The National Council of Jewish Women is a volunteer community service organization which began in 1893. The Atlanta section of the NCJW began in 1894.
The Atlanta Section of the NCJW (hereinafter the defendant) obtained federal and state grants to operate an Attention Home in Cobb County for status offender youths who could neither be returned home nor held in detention. The defendant leased a house at 1150 Robert Lane in Cobb County, to provide lodging and care on a temporary basis for female juvenile status offenders. Six employees under the supervision of a Director staffed the home 24 hours a day in shifts of two (none lived in); as many as 8 girls, ages 8 to 17, were provided lodging for an average of 15.2 days each.
The Attention Home began operations on January 21, 1980. On February 8, 1980, the Cobb County Zoning Administrator notified the defendant in writing that the Home, which was located in a single family residential zone, should be located in a multi-family zone or an office and institutional zone. The Zoning Administrator allowed the defendant 60 days to relocate.
On March 6, the defendant appealed the Zoning Administrator's decision to the Board of Zoning Appeals, which affirmed on April 22. On May 7, the County filed suit to enjoin the alleged violation of the zoning ordinance.
The matter came on for hearing on May 27 and the injunction was issued by order dated June 19, 1980. No motion for supersedeas was made. Notice of appeal was filed July 18, 1980.
At the hearing on May 27, the Attention Home Director had testified that the lease at 1150 Robert Lane would expire on September 30, 1980, and that the defendant did not plan to renew it. The appeal was docketed in this court on October 15. The appellee Cobb County in its brief filed November 24, 1980, urged this court to dismiss the appeal as moot. At the argument of this case on January 12, 1981, this court requested and has been furnished a copy of the defendant's lease on different premises in a multi-family zone presently used to operate the Attention Home. This lease began July 1, 1980, and runs through September 30, 1981.
In opposing the motion to dismiss based on mootness, the defendant urges that the needy youth of Cobb County have not disappeared, that it is directed "To provide treatment services to the delinquent and unruly offender in the least restrictive alternative possible" (i.e., a single family residential zone according to defendant) and that it may lose its funding if its facility is found not "to meet minimum standards protecting the interest of the child . . ." Defendant urges further that it desires to move back into a single family residential zone and that the issues raised are not moot and should be resolved. Amicus curiae, who have filed detailed briefs on the merits, also support the defendant's position on mootness, urging that the stability of a single family zone enhances a child's chances for improvement.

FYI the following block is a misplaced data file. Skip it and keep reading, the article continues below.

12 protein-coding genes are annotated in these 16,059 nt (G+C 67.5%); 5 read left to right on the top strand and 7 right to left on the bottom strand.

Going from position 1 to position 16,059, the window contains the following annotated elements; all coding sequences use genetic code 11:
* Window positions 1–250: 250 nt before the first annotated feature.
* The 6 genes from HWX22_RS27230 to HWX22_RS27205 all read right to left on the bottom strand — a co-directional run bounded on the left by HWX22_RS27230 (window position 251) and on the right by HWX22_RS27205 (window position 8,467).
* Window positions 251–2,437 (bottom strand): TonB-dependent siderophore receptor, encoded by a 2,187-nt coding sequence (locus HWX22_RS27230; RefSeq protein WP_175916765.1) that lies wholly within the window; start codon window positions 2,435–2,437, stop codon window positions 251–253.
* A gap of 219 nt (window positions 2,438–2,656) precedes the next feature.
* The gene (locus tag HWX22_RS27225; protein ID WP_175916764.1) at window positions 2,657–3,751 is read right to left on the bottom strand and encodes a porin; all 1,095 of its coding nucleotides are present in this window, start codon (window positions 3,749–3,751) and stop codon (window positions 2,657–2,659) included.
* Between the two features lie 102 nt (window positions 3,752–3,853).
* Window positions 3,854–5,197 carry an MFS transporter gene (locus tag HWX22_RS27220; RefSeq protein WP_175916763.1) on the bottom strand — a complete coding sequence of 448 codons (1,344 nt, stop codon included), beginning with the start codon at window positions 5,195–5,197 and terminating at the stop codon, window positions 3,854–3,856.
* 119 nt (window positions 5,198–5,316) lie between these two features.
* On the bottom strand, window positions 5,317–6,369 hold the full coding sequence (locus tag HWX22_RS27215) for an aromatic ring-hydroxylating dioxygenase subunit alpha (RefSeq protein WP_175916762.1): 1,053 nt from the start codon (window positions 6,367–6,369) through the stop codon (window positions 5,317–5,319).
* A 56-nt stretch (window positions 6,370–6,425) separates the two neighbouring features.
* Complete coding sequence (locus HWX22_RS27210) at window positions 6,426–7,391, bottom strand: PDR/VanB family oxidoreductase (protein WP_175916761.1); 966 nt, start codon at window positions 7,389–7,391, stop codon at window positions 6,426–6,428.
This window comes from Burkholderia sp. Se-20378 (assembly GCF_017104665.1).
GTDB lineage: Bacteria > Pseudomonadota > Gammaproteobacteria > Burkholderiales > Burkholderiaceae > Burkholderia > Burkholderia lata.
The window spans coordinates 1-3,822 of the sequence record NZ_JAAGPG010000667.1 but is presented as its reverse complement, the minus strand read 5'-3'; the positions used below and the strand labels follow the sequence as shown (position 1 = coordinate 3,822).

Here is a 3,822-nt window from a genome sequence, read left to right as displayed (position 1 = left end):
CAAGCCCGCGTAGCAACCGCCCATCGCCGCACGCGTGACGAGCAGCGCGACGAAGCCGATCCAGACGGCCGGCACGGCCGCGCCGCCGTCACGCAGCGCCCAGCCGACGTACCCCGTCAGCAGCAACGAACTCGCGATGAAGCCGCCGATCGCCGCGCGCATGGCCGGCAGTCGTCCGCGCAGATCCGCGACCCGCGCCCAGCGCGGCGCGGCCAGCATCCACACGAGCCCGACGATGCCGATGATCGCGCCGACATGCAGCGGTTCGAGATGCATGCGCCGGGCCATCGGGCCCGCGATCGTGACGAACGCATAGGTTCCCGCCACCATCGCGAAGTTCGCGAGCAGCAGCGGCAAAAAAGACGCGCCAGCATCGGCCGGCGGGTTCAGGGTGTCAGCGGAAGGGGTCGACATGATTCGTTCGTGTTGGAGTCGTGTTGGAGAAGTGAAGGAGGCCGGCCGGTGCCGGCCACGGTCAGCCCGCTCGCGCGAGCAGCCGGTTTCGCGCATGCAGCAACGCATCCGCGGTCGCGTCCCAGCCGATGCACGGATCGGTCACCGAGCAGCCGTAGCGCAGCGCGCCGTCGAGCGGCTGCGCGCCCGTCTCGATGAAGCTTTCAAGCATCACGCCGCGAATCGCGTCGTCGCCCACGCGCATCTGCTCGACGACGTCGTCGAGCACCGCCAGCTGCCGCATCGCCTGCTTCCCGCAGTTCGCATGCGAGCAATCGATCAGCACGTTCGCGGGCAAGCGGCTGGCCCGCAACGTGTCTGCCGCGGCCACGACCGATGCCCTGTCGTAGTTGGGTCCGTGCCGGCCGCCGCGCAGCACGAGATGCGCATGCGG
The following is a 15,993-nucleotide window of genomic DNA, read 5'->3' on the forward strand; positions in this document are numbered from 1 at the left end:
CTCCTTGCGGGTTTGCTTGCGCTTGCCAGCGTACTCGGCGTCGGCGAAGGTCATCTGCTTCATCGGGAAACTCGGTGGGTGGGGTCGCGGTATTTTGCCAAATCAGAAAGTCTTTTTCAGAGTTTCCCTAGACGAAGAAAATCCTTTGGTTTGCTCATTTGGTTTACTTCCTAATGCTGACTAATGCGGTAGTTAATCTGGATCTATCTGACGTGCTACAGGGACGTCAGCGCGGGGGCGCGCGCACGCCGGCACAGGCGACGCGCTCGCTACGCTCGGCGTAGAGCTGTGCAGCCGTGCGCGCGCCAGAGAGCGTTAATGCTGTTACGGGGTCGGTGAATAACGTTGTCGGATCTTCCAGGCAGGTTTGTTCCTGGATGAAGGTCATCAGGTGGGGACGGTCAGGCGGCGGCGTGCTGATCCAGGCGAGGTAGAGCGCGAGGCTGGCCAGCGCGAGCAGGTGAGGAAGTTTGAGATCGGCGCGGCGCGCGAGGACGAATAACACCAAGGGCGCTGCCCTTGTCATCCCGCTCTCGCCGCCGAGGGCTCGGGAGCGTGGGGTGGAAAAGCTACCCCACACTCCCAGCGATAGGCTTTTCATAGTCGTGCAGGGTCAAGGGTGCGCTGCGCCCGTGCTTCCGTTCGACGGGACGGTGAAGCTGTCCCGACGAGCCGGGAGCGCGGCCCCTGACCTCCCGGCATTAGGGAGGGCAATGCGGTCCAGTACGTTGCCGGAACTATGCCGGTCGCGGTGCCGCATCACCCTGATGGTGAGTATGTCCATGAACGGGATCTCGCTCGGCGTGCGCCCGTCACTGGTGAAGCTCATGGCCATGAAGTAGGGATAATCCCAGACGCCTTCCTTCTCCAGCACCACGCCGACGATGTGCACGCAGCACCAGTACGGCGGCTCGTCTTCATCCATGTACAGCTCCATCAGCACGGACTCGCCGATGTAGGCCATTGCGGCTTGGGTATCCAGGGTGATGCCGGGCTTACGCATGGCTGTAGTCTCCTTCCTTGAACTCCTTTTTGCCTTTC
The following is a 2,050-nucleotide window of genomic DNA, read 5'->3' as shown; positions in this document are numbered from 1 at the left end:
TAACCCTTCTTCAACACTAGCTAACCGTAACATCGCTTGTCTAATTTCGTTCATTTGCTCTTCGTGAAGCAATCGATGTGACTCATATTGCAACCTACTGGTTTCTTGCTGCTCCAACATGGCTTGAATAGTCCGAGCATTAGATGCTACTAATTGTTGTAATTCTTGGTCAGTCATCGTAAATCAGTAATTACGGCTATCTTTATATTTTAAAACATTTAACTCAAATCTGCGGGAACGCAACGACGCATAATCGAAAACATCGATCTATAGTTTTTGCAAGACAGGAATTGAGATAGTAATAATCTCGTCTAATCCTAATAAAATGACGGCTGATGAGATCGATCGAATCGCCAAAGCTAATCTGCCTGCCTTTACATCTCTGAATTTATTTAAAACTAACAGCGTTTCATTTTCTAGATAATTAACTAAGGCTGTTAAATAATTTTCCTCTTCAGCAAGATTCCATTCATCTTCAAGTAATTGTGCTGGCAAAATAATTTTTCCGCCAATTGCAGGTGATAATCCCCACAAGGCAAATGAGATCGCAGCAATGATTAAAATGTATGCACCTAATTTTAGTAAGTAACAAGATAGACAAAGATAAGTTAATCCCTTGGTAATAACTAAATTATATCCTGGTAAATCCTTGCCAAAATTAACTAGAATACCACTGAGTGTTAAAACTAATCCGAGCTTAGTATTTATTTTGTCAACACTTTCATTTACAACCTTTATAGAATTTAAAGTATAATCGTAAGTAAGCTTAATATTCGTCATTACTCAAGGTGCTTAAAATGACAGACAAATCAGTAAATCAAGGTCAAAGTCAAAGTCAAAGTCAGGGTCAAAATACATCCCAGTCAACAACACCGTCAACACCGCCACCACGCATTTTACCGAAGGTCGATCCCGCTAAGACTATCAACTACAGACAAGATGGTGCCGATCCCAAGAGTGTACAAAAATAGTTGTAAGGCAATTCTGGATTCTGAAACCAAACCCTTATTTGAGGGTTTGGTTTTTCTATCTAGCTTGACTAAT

Although the defendant and amicus curiae urge that the controversy is not moot, we must disagree. In essence, the defendant in this injunction suit seeks to inject a counterclaim for declaratory judgment on appeal. 1
If we were to reverse the trial court's grant of injunction on the merits, nothing would happen and the opinion would be advisory only. The same is true if we were to affirm. The defendant has a lease in a multi-family zone which runs until September 30, 1981. The lease contains no provision which would allow the tenant to terminate the lease if we were to reverse, so it could return to a single family zone.
We decline to find on this record and with these parties that the governmental agencies involved have the right to cut off defendant's funding because its facility is in a multi-family zone. To find that this case is not moot because funding can be terminated would be to adjudicate defendant's rights on issues not made, raised or briefed.
Gober v. Colonial Pipeline Co., 228 Ga. 668
, 670 (187 SE2d 275
) (1972), held: "This court will upon its own motion dismiss an appeal where it affirmatively appears that . . . a decision would be of no benefit to the complaining party. Mooney v. Mooney, 200 Ga. 395 (37 SE2d 195)
. . . The fact that the appellants might possibly derive some future benefit from a favorable adjudication on an abstract question . . . will not require this court to retain and decide the case. Abernathy v. Dorsey, 189 Ga. 72 (5 SE2d 39)
." See also Board of Comm. of Walton County v. Dept. of Public Health, 229 Ga. 173 (2) (190 SE2d 39) (1972)
. The cases of Nix v. State, 233 Ga. 73 (209 SE2d 597) (1974)
, and Newman v. Smith, 217 Ga. 465 (2) (123 SE2d 305) (1961)
, are distinguishable.
We find the issues in this case to be moot.
Sanis, Glover & Gentry, Irma B. Glover, David P. Hartin, for appellee.